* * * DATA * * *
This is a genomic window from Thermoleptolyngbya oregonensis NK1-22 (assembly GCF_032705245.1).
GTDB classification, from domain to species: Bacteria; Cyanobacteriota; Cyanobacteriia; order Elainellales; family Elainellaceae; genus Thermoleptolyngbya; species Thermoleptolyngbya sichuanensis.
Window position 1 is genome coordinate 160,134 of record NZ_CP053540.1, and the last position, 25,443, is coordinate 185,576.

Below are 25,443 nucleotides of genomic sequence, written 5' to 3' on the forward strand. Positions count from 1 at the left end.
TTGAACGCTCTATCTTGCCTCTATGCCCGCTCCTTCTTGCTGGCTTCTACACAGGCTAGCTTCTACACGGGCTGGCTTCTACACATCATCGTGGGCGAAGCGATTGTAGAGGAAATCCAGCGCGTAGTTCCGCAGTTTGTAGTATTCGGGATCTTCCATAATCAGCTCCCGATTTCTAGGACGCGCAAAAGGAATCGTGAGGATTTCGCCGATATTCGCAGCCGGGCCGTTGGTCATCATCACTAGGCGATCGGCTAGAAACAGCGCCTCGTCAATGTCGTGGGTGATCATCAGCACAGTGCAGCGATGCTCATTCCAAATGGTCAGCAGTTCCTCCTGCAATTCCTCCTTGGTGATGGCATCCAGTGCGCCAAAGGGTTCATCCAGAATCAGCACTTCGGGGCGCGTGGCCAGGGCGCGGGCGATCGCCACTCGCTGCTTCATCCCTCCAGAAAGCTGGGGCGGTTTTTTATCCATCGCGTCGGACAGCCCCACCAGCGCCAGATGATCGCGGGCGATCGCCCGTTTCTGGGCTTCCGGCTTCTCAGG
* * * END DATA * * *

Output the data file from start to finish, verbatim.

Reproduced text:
This is a genomic window from Thermoleptolyngbya oregonensis NK1-22 (assembly GCF_032705245.1).
GTDB classification, from domain to species: Bacteria; Cyanobacteriota; Cyanobacteriia; order Elainellales; family Elainellaceae; genus Thermoleptolyngbya; species Thermoleptolyngbya sichuanensis.
Window position 1 is genome coordinate 160,134 of record NZ_CP053540.1, and the last position, 25,443, is coordinate 185,576.

Below are 25,443 nucleotides of genomic sequence, written 5' to 3' on the forward strand. Positions count from 1 at the left end.
TTGAACGCTCTATCTTGCCTCTATGCCCGCTCCTTCTTGCTGGCTTCTACACAGGCTAGCTTCTACACGGGCTGGCTTCTACACATCATCGTGGGCGAAGCGATTGTAGAGGAAATCCAGCGCGTAGTTCCGCAGTTTGTAGTATTCGGGATCTTCCATAATCAGCTCCCGATTTCTAGGACGCGCAAAAGGAATCGTGAGGATTTCGCCGATATTCGCAGCCGGGCCGTTGGTCATCATCACTAGGCGATCGGCTAGAAACAGCGCCTCGTCAATGTCGTGGGTGATCATCAGCACAGTGCAGCGATGCTCATTCCAAATGGTCAGCAGTTCCTCCTGCAATTCCTCCTTGGTGATGGCATCCAGTGCGCCAAAGGGTTCATCCAGAATCAGCACTTCGGGGCGCGTGGCCAGGGCGCGGGCGATCGCCACTCGCTGCTTCATCCCTCCAGAAAGCTGGGGCGGTTTTTTATCCATCGCGTCGGACAGCCCCACCAGCGCCAGATGATCGCGGGCGATCGCCCGTTTCTGGGCTTCCGGCTTCTCAGG